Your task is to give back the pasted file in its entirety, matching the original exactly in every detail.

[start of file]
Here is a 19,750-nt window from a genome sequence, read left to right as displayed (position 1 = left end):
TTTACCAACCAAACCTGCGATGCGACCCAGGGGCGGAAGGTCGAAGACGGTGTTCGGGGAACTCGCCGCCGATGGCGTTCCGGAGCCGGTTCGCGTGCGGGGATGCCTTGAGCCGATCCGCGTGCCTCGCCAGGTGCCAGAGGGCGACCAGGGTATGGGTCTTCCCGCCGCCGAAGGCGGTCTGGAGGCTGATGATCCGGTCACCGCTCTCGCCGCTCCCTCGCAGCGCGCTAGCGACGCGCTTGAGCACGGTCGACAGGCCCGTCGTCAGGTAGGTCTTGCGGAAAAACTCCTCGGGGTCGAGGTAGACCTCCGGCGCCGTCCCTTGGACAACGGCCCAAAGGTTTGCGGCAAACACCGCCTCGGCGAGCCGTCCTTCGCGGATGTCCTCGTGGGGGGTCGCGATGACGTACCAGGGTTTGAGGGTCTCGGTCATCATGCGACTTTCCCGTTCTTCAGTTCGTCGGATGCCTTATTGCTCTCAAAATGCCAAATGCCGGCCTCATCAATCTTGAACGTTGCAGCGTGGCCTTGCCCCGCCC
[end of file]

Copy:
Here is a 19,750-nt window from a genome sequence, read left to right as displayed (position 1 = left end):
TTTACCAACCAAACCTGCGATGCGACCCAGGGGCGGAAGGTCGAAGACGGTGTTCGGGGAACTCGCCGCCGATGGCGTTCCGGAGCCGGTTCGCGTGCGGGGATGCCTTGAGCCGATCCGCGTGCCTCGCCAGGTGCCAGAGGGCGACCAGGGTATGGGTCTTCCCGCCGCCGAAGGCGGTCTGGAGGCTGATGATCCGGTCACCGCTCTCGCCGCTCCCTCGCAGCGCGCTAGCGACGCGCTTGAGCACGGTCGACAGGCCCGTCGTCAGGTAGGTCTTGCGGAAAAACTCCTCGGGGTCGAGGTAGACCTCCGGCGCCGTCCCTTGGACAACGGCCCAAAGGTTTGCGGCAAACACCGCCTCGGCGAGCCGTCCTTCGCGGATGTCCTCGTGGGGGGTCGCGATGACGTACCAGGGTTTGAGGGTCTCGGTCATCATGCGACTTTCCCGTTCTTCAGTTCGTCGGATGCCTTATTGCTCTCAAAATGCCAAATGCCGGCCTCATCAATCTTGAACGTTGCAGCGTGGCCTTGCCCCGCCC